The Deadly Tiger Attack at the San Francisco Zoo Has Sparked Curiosity

“How Did the Tigers Escape?”

Simple Math Exercise May Yield Clues 

Yesterday’s tiger attack at the San Francisco Zoo has zoo authorities mystified as to how the big cats could have escaped. The zoo break-out caused the death of one man and two others are critically wounded.

DBKP did the math.

From today’s AP:

The San Francisco Zoo remains closed, at least for one day after the fatal mauling by a tiger. The San Francisco Police consider the zoo a “crime scene” until they can piece together how Tatiana the Siberian tiger was able to escape her enclosure, fatally maul one man and injure two others.

Authorities are mystified as to how the tiger managed to get out of its habitat.

The zoo’s director of animal care and conservation, Robert Jenkins, could not explain how the 300-pound tiger escaped. The tiger’s enclosure is surrounded by a 15-foot-wide moat and 20-foot-high walls, and the big cat did not leave through an open door, he said.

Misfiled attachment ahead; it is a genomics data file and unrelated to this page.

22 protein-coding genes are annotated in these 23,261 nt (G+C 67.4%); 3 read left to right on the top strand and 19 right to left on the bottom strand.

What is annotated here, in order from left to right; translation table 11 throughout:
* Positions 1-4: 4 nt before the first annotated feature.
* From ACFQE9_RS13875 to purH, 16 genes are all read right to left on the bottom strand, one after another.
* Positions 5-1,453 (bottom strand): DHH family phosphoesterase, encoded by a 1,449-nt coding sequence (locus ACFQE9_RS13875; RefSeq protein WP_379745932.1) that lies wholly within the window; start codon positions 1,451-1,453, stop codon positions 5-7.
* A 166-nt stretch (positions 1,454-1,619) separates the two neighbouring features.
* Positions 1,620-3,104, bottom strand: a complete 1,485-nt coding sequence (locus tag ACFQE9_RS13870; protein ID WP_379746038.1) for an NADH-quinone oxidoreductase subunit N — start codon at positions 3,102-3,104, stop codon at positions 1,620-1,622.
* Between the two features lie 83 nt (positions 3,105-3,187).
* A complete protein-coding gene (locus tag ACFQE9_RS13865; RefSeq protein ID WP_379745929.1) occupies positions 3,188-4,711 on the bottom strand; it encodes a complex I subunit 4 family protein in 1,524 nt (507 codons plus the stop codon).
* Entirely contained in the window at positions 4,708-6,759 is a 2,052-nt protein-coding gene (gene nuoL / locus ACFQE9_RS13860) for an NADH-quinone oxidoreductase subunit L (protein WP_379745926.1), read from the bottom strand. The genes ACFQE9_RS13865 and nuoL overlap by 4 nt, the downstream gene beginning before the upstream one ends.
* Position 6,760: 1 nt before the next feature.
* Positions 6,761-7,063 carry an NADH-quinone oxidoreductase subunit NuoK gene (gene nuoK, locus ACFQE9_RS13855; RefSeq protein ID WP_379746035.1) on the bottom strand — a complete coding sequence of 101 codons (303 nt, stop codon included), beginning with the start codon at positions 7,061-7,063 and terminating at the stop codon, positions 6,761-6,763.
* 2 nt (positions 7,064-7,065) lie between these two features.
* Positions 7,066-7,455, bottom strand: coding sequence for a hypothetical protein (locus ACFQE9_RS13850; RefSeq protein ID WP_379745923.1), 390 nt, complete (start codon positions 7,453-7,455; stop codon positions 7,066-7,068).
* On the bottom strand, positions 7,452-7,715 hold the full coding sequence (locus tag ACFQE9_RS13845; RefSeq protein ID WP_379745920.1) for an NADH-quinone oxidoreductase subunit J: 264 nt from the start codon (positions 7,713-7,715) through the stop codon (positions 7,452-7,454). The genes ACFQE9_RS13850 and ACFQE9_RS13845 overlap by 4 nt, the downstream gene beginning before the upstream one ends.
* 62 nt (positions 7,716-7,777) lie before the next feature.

“There was no way out through the door,” Jenkins said. “The animal appears to have climbed or otherwise leaped out of the enclosure.”

The man who was mauled to death was found right outside the enclosure. The other two men were found approximately 300 yards away. The tiger had attacked one man and was in the process of attacking him a second time when the authorities shot the tiger dead.

We decided to research how far tigers are known to be able to leap. From the American Museum of Natural History:Read rest of story, see video of how far tigers can leap:

San Fran Zoo Walls 20 Feet Tall; Tigers Can Leap 30 Feet

San Fran Zoo Walls 20 Feet Tall; Tigers Can Leap 30 Feet

Mondoreb blogs at Death By 1000 Papercuts. Interested readers can e-mail him at All DBKP  stories  are filed under Mondoreb at  BNN.

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